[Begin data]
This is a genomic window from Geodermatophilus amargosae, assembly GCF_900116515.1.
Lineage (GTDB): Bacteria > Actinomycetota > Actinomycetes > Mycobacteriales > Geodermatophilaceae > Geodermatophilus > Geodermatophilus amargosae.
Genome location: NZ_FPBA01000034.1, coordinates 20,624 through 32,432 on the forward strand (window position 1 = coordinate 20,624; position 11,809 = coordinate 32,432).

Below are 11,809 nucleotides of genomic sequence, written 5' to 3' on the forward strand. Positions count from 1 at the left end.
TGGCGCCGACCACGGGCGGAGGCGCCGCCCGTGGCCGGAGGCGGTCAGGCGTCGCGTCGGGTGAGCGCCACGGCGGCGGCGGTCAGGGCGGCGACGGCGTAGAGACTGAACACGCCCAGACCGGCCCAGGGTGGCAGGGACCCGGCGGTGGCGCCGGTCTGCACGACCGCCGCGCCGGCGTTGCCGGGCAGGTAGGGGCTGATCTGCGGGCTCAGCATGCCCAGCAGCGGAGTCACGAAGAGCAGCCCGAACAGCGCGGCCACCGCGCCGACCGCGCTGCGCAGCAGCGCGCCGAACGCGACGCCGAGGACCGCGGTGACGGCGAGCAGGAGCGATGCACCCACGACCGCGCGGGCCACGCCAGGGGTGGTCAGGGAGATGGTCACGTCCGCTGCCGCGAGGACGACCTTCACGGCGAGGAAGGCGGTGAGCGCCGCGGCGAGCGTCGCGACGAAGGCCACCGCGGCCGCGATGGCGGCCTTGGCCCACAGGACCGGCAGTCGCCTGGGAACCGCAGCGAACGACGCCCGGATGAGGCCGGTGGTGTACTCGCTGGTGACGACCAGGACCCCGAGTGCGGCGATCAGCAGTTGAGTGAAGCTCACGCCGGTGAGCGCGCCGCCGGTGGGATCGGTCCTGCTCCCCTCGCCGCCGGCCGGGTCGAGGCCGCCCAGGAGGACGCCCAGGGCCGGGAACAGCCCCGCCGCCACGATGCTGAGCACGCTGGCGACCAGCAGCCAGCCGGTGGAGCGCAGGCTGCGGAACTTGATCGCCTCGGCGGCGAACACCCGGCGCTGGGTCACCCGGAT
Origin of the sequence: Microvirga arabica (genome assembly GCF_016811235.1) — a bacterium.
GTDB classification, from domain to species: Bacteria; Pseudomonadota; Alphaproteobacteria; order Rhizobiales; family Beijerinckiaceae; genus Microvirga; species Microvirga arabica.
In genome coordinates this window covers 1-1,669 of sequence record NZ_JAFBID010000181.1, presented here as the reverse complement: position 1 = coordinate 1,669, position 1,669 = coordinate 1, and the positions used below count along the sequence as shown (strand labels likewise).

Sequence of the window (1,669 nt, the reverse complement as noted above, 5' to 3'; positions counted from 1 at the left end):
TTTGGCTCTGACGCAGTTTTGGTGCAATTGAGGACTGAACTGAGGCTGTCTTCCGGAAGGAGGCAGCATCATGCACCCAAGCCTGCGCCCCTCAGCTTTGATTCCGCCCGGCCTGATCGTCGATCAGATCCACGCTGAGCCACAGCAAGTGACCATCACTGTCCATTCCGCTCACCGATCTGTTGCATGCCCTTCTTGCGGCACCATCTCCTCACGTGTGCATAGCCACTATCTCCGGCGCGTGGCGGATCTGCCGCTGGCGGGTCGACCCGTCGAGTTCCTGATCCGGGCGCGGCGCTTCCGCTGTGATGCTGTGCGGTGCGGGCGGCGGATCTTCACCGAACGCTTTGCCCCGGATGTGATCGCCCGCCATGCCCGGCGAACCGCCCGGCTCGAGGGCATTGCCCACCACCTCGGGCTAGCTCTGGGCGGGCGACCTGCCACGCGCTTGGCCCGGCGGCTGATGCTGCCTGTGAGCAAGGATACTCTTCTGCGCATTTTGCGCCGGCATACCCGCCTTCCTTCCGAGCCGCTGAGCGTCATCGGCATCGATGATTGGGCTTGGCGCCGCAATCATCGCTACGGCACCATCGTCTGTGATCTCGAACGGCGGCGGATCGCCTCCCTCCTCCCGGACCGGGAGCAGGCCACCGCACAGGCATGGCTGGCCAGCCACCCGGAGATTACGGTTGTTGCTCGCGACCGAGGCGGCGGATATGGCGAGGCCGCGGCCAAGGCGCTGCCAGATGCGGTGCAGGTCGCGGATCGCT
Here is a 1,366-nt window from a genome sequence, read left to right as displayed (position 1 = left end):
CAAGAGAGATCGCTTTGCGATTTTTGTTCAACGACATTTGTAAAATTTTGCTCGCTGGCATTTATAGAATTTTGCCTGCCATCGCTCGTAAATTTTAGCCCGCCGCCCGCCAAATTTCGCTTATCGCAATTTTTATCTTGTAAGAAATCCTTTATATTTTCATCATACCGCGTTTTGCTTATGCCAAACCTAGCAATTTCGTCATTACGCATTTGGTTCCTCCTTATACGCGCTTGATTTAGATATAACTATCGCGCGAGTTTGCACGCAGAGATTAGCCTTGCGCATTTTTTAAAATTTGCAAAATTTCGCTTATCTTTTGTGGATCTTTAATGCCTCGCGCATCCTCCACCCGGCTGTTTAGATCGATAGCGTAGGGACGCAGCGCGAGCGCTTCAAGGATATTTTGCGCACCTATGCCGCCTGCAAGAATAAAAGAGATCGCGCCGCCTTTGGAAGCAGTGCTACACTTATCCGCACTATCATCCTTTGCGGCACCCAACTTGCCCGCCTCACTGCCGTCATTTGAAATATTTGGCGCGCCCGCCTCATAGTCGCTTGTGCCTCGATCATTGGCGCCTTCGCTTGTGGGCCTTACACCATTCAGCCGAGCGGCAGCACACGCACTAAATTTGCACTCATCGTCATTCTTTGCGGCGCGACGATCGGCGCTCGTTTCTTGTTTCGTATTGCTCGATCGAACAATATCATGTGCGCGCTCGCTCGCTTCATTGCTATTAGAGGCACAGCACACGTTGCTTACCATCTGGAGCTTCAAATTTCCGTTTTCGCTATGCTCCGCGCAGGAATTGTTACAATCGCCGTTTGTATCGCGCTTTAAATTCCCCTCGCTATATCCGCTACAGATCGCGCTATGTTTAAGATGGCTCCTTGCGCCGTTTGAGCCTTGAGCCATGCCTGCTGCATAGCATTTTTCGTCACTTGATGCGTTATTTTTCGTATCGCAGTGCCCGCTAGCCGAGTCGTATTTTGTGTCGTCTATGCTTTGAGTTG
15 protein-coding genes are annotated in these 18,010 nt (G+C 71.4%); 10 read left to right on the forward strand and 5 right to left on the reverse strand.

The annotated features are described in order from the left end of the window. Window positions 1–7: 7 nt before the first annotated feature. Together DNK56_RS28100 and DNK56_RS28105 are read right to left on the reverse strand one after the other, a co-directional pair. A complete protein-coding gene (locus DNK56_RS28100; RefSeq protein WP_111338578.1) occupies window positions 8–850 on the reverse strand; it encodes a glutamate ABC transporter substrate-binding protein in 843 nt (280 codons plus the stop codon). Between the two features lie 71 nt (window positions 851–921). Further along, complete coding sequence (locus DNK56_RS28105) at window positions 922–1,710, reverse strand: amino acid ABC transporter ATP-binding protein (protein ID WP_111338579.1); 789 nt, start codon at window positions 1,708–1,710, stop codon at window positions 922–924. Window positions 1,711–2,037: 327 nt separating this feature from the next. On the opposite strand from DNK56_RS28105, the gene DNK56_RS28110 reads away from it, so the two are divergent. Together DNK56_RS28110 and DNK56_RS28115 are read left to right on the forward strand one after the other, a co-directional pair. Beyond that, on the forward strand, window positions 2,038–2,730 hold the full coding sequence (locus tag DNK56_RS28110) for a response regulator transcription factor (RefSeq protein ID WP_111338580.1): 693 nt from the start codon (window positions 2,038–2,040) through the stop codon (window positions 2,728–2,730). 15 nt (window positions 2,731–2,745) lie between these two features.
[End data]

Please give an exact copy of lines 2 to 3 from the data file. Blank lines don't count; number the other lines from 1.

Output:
Lineage (GTDB): Bacteria > Actinomycetota > Actinomycetes > Mycobacteriales > Geodermatophilaceae > Geodermatophilus > Geodermatophilus amargosae.
Genome location: NZ_FPBA01000034.1, coordinates 20,624 through 32,432 on the forward strand (window position 1 = coordinate 20,624; position 11,809 = coordinate 32,432).